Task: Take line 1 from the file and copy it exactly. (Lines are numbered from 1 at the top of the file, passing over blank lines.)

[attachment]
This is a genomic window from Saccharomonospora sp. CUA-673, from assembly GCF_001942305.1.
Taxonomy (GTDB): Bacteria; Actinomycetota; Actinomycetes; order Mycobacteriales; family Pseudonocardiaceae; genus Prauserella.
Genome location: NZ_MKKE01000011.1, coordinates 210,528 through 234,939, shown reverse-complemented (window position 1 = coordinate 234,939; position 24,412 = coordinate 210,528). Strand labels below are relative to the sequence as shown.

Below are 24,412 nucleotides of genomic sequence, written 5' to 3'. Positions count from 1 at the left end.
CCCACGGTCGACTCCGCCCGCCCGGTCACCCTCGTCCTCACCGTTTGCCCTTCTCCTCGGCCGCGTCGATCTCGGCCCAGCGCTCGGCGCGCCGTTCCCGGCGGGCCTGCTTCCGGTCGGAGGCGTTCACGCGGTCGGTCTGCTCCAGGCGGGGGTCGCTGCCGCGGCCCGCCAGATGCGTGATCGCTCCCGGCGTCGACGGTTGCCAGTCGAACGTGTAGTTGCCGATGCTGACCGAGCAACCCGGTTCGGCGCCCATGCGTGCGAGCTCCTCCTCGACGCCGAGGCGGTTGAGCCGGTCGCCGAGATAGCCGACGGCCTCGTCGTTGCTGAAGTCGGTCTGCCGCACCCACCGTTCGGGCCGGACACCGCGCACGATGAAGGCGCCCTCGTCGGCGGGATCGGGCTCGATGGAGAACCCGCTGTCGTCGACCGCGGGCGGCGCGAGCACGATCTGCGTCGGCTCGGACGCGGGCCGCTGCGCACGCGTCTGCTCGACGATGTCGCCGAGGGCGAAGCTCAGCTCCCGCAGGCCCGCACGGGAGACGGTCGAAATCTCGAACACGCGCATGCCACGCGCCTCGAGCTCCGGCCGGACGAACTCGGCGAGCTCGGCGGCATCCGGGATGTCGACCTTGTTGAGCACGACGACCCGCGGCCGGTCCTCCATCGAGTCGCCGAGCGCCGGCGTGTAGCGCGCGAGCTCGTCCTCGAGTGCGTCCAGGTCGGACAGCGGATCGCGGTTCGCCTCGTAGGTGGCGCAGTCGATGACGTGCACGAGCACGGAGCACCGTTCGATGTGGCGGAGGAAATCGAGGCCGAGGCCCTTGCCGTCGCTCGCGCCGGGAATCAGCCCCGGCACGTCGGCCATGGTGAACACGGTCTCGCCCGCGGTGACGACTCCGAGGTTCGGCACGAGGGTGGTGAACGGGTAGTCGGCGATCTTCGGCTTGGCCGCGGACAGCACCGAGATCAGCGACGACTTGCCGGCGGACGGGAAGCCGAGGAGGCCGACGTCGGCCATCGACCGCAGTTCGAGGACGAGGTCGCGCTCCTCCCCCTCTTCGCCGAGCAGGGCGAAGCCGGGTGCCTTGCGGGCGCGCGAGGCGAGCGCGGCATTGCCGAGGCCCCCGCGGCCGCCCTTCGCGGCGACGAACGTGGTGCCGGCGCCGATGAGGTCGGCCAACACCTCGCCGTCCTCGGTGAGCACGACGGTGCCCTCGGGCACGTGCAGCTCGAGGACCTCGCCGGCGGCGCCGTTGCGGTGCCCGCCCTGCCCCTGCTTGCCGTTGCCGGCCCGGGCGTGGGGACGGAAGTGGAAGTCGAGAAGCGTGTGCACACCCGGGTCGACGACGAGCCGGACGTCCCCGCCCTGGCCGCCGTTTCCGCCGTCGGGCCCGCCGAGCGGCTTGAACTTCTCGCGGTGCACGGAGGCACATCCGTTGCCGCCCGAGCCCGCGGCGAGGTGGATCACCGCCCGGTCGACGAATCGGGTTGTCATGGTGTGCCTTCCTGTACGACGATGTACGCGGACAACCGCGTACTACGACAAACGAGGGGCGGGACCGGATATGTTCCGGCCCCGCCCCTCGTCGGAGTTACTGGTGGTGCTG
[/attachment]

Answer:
This is a genomic window from Saccharomonospora sp. CUA-673, from assembly GCF_001942305.1.